International Political Anthropology is a new interdisciplinary, peer-reviewed journal that will be published bi-annually, run by the Marsilio Ficino Association (AMF). It provides a forum for interdisciplinary and comparative scholarship, addressing problems and concerns of the contemporary political world through the prism of anthropologically based approaches. It gives voice to conceptual and methodological creativity, linking the study of politics to perspectives and tools drawn from disciplines, subject areas, and modes of enquiry that were long considered irrelevant to the study of politics proper.
International Political Anthropology invites contributions that link contemporary problems of politics to the comparative analysis of civilisations, mythology, archaeology, history of the longue durée, religion, symbolism, violence, or political spirituality. We also encourage contributions that thematise the pre-political links between human beings and authority in themes such as gift-giving, trust, beauty, truth, and truth-telling. We are similarly interested in submissions that connect analysis of historical crises with the interpretation of meaning as a central aspect of the formation of leaders, political consciousness, or social cohesion.
International Political Anthropology recognises that institutional accounts of politics within the frame of the state and in the relations between states have exhausted their capability to provide meaningful accounts of contemporary events, such as the collapse of communism and the end of the Cold War, the crisis of the nation-state, the proliferation of new forms of violence and war, the resurgence of religion as a political force, or the acute and seemingly worldwide crisis of political leadership, all relating to the ongoing globalization processes. While the contemporary study of politics is predominantly contained within the temporal and mental horizon of the Enlightenment, assuming that modernity can be studied on its own terms, this journal wishes to approach contemporary problems with a genuine sense for expanding horizons to both non-Western and pre-modern, even ancient political societies. It aims to root the understanding of contemporary problems in a range of traditions and streams of thought that encompass Antiquity, Renaissance, early modernity, and theoretical attempts in the course of the 20th century that worked towards bringing these threads together. Recognising that many of the greatest figures of political thought lived through periods of crisis or dissolution of order, this journal thus opens up possibilities for an experiential as opposed to a ‘scholastic’ type of theory building, where experience shapes political consciousness, interpretive judgments, and meaning-formation.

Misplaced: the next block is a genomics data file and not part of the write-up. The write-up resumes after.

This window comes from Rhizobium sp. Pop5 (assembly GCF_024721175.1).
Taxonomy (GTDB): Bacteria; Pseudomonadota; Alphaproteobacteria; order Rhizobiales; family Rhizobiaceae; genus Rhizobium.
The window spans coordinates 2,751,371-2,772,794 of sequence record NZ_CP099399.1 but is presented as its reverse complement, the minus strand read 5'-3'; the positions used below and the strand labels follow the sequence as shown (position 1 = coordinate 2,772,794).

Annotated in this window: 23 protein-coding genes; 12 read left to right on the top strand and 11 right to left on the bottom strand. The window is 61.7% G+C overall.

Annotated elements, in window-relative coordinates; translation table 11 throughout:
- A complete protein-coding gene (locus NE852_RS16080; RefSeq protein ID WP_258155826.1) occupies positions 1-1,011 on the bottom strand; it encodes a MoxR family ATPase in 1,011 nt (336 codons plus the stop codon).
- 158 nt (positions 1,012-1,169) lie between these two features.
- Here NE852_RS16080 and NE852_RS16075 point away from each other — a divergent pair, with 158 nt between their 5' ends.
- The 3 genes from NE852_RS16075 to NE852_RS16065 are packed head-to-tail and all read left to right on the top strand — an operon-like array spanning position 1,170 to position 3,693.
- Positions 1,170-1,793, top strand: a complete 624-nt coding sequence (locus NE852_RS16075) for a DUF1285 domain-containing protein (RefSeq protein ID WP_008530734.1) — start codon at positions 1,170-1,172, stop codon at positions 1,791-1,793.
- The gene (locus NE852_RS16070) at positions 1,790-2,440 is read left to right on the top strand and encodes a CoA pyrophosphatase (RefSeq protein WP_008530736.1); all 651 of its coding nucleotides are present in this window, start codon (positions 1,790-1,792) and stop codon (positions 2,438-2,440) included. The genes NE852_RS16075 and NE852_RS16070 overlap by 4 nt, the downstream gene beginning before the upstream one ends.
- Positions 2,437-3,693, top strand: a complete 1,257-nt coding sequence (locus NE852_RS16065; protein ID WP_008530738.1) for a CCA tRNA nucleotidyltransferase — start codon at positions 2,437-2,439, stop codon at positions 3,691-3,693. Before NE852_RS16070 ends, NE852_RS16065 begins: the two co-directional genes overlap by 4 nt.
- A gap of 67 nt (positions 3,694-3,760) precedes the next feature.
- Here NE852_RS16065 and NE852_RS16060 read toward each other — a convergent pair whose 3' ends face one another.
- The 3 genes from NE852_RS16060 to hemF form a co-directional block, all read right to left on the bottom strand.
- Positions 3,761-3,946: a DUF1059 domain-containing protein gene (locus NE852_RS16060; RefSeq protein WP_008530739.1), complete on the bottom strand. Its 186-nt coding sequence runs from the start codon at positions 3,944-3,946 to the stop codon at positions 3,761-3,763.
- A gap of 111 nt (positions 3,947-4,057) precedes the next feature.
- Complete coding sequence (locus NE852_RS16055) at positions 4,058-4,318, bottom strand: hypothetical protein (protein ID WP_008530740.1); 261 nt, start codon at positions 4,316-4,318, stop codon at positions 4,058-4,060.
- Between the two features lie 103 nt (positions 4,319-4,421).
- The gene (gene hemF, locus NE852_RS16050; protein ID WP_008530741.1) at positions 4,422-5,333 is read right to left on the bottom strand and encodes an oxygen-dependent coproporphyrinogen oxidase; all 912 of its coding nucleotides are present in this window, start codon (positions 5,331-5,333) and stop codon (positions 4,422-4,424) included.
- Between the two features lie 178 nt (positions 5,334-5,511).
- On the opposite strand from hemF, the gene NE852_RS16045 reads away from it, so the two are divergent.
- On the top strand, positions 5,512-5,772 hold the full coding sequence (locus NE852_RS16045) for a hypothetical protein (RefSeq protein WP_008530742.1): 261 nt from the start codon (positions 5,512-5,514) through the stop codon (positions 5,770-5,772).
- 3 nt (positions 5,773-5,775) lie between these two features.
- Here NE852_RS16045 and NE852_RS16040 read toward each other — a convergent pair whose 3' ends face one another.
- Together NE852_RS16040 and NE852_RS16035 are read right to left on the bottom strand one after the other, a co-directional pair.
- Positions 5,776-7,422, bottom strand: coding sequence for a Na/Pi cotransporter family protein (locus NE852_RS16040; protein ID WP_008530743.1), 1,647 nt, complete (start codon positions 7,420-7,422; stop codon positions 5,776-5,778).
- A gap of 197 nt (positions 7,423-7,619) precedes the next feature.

Each issue of the Journal is divided into three sections:
1) free-standing articles,
2) a Symposium or reflections, and commentaries relating to a specific theme,
3) book reviews, review articles, and comments to the Journal.
We happily accept proposals for all three sections, although book reviews and review articles will normally be solicited by the Chief Editors.
While the working language of the Journal is English, our explicit aim is to incorporate and disseminate scholarship produced outside the English-speaking world. In short, we are interested in contributions that discuss innovative scholarship from any corner of the academic landscape. The editorial board of the Journal of International Political Anthropology is composed of leading scholars within the above mentioned disciplines and approaches.
"We will review your submission and send it back to you with comments. 
However, we do not accept multiple submissions or 'vanishing authors';


-we would like to ask your implicit consent for publication with IPA (of course this does not imply immediate acceptance for publication by us, the IPA editors);
-you have the option to withdraw your manuscript from publication (by sending a return e-mail to this one) within a reasonable amount of time of 24 hours from your submission.
These are our suggestions and we are asking politely every author to follow these rules, as in general, there is an important amount of time and effort from our part to readjust a manuscript for publication." 
The Editors